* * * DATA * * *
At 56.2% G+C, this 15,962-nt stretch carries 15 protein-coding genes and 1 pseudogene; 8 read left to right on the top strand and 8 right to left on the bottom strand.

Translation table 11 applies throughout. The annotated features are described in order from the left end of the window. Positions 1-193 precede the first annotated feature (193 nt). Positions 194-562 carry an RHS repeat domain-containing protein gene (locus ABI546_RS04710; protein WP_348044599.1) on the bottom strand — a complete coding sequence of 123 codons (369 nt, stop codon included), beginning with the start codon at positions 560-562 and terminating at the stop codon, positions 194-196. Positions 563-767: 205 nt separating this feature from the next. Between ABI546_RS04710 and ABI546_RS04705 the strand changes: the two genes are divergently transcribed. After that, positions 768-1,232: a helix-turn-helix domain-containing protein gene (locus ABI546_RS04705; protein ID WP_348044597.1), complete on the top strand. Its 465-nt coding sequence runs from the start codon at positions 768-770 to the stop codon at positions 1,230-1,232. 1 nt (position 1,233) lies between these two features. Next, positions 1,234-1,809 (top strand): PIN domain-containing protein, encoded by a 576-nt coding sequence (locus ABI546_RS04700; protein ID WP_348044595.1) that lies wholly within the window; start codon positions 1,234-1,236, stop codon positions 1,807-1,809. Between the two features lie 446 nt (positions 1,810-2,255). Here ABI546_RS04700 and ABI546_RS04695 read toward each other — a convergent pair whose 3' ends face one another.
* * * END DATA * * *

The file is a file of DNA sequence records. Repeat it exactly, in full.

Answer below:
At 56.2% G+C, this 15,962-nt stretch carries 15 protein-coding genes and 1 pseudogene; 8 read left to right on the top strand and 8 right to left on the bottom strand.

Translation table 11 applies throughout. The annotated features are described in order from the left end of the window. Positions 1-193 precede the first annotated feature (193 nt). Positions 194-562 carry an RHS repeat domain-containing protein gene (locus ABI546_RS04710; protein WP_348044599.1) on the bottom strand — a complete coding sequence of 123 codons (369 nt, stop codon included), beginning with the start codon at positions 560-562 and terminating at the stop codon, positions 194-196. Positions 563-767: 205 nt separating this feature from the next. Between ABI546_RS04710 and ABI546_RS04705 the strand changes: the two genes are divergently transcribed. After that, positions 768-1,232: a helix-turn-helix domain-containing protein gene (locus ABI546_RS04705; protein ID WP_348044597.1), complete on the top strand. Its 465-nt coding sequence runs from the start codon at positions 768-770 to the stop codon at positions 1,230-1,232. 1 nt (position 1,233) lies between these two features. Next, positions 1,234-1,809 (top strand): PIN domain-containing protein, encoded by a 576-nt coding sequence (locus ABI546_RS04700; protein ID WP_348044595.1) that lies wholly within the window; start codon positions 1,234-1,236, stop codon positions 1,807-1,809. Between the two features lie 446 nt (positions 1,810-2,255). Here ABI546_RS04700 and ABI546_RS04695 read toward each other — a convergent pair whose 3' ends face one another.